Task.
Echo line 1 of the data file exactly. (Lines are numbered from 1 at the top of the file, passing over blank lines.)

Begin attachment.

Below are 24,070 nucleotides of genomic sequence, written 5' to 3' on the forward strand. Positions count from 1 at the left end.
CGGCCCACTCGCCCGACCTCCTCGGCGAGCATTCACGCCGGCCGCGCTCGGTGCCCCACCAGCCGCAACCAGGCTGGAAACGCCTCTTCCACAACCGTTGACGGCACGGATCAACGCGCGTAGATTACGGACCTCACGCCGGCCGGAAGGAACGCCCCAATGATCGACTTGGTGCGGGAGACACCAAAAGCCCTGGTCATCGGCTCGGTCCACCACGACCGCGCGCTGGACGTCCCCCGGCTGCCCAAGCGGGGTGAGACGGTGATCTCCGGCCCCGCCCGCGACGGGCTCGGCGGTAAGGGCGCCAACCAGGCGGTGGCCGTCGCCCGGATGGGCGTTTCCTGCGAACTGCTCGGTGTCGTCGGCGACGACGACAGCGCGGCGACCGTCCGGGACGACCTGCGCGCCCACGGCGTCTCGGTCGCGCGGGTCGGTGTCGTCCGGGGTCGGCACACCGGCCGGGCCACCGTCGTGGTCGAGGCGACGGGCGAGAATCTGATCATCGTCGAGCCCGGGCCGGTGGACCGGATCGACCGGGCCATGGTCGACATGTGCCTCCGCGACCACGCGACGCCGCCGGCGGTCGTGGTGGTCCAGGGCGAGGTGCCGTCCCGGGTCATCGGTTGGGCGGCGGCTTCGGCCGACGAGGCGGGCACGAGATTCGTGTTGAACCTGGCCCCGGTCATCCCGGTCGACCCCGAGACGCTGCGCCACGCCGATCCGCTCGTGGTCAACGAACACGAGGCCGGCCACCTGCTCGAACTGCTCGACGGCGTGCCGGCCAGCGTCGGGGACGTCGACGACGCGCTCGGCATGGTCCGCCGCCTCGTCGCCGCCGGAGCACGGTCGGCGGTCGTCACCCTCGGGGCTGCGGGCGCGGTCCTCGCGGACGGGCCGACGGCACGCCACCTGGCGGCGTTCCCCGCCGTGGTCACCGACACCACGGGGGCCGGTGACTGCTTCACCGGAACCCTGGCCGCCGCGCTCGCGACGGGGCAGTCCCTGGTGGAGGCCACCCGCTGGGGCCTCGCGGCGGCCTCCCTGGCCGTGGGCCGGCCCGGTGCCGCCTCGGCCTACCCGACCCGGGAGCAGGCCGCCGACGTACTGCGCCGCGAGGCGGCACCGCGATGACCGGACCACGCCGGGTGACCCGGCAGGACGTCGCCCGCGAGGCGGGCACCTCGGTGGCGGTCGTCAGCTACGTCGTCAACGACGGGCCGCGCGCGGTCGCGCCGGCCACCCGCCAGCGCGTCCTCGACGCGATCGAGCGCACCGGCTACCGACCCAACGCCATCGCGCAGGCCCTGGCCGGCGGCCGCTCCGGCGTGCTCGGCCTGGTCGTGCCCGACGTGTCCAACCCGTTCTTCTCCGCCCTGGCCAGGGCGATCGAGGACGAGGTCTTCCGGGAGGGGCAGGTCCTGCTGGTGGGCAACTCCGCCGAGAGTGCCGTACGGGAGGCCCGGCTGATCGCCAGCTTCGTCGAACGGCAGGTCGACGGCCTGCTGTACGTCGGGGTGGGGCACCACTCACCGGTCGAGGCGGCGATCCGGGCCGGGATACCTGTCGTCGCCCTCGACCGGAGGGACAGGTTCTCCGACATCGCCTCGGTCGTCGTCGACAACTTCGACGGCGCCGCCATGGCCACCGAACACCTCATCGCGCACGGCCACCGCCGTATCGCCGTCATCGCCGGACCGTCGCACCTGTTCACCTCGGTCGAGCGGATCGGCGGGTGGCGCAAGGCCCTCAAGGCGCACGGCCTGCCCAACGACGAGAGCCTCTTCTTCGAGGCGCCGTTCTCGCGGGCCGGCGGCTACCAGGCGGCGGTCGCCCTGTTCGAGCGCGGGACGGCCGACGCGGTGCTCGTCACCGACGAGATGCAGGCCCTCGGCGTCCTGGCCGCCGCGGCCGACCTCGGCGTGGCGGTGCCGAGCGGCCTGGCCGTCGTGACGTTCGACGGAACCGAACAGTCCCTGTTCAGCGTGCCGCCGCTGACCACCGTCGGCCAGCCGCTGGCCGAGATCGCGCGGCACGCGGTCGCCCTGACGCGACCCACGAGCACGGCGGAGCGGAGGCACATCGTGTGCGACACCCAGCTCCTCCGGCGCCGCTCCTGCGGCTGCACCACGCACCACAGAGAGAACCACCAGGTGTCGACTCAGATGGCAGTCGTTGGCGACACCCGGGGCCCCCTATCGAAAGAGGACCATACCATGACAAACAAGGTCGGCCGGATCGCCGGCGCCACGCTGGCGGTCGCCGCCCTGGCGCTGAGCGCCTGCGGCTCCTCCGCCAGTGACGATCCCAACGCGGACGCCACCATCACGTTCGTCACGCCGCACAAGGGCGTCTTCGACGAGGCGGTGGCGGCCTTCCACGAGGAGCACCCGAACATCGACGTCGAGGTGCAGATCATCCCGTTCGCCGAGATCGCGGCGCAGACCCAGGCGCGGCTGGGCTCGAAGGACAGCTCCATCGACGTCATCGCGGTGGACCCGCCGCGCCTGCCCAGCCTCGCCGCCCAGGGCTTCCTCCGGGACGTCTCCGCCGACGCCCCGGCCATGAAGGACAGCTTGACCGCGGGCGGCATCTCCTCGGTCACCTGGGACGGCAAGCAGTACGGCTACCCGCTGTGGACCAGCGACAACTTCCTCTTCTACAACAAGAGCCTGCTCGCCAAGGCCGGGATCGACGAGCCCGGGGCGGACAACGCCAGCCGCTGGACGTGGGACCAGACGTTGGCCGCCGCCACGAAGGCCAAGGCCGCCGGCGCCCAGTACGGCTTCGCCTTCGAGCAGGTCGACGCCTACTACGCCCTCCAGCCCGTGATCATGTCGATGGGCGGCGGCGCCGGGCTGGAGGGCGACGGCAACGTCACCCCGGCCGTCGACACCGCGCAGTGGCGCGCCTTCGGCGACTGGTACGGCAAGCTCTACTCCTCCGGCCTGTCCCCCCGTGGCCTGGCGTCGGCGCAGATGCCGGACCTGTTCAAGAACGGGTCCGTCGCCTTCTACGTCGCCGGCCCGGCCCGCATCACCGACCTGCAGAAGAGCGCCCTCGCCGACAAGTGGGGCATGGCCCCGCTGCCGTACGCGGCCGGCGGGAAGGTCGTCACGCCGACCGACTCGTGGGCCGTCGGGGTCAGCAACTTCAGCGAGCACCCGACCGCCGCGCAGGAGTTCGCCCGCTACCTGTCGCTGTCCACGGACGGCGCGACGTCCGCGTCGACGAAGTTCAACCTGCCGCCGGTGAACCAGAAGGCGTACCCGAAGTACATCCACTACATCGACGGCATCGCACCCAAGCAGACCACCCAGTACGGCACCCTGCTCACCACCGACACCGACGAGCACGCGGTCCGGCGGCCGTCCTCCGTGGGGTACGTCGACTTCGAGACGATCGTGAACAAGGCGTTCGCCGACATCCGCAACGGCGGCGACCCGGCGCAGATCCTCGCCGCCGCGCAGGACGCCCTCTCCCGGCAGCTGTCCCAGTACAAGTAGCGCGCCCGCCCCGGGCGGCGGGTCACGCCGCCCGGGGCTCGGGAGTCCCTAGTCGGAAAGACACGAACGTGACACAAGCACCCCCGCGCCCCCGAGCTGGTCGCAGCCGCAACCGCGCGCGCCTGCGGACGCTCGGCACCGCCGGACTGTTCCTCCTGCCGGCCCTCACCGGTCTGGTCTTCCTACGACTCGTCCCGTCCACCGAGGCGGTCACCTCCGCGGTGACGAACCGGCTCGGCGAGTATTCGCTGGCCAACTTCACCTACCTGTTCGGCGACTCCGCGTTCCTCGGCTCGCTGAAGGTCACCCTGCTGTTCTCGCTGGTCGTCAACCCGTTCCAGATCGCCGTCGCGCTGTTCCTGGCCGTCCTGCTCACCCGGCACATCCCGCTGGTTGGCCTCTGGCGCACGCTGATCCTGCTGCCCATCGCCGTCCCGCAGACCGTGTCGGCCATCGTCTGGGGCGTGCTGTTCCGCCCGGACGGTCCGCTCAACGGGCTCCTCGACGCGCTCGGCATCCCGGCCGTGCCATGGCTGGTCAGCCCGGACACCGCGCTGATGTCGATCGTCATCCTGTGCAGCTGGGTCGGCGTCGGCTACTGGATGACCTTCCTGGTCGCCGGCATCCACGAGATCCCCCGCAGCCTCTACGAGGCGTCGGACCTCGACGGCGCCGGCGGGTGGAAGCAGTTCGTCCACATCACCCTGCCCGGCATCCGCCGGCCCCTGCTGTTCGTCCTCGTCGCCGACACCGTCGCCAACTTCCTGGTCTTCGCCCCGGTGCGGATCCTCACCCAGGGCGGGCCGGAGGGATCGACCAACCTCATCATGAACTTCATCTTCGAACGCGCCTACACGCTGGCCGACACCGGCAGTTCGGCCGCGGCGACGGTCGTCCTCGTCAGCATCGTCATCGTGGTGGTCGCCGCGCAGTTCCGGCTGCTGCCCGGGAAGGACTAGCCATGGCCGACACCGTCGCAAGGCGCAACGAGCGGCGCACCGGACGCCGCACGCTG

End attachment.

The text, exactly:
Below are 24,070 nucleotides of genomic sequence, written 5' to 3' on the forward strand. Positions count from 1 at the left end.